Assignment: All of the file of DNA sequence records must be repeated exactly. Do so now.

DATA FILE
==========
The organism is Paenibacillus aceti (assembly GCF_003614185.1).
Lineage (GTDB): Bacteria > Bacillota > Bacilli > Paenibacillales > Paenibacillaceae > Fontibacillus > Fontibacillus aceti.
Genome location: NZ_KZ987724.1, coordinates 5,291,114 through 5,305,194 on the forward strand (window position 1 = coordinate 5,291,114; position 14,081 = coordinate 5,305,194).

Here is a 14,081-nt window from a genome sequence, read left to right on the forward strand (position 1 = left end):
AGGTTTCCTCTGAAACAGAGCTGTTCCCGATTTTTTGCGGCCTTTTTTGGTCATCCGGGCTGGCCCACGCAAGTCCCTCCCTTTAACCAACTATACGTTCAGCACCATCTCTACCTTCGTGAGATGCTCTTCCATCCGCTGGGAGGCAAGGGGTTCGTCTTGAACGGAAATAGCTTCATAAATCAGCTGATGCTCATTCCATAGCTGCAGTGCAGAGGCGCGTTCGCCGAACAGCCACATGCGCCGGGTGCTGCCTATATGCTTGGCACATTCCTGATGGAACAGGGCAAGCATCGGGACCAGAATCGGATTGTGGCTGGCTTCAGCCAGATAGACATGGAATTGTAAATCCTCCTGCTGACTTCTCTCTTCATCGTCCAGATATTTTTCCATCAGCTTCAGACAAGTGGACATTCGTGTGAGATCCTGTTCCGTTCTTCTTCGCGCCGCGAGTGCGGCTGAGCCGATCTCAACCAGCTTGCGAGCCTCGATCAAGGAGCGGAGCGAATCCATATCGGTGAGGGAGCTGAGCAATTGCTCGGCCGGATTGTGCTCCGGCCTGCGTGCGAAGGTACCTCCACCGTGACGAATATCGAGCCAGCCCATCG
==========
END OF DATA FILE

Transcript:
The organism is Paenibacillus aceti (assembly GCF_003614185.1).
Lineage (GTDB): Bacteria > Bacillota > Bacilli > Paenibacillales > Paenibacillaceae > Fontibacillus > Fontibacillus aceti.
Genome location: NZ_KZ987724.1, coordinates 5,291,114 through 5,305,194 on the forward strand (window position 1 = coordinate 5,291,114; position 14,081 = coordinate 5,305,194).

Here is a 14,081-nt window from a genome sequence, read left to right on the forward strand (position 1 = left end):
AGGTTTCCTCTGAAACAGAGCTGTTCCCGATTTTTTGCGGCCTTTTTTGGTCATCCGGGCTGGCCCACGCAAGTCCCTCCCTTTAACCAACTATACGTTCAGCACCATCTCTACCTTCGTGAGATGCTCTTCCATCCGCTGGGAGGCAAGGGGTTCGTCTTGAACGGAAATAGCTTCATAAATCAGCTGATGCTCATTCCATAGCTGCAGTGCAGAGGCGCGTTCGCCGAACAGCCACATGCGCCGGGTGCTGCCTATATGCTTGGCACATTCCTGATGGAACAGGGCAAGCATCGGGACCAGAATCGGATTGTGGCTGGCTTCAGCCAGATAGACATGGAATTGTAAATCCTCCTGCTGACTTCTCTCTTCATCGTCCAGATATTTTTCCATCAGCTTCAGACAAGTGGACATTCGTGTGAGATCCTGTTCCGTTCTTCTTCGCGCCGCGAGTGCGGCTGAGCCGATCTCAACCAGCTTGCGAGCCTCGATCAAGGAGCGGAGCGAATCCATATCGGTGAGGGAGCTGAGCAATTGCTCGGCCGGATTGTGCTCCGGCCTGCGTGCGAAGGTACCTCCACCGTGACGAATATCGAGCCAGCCCATCG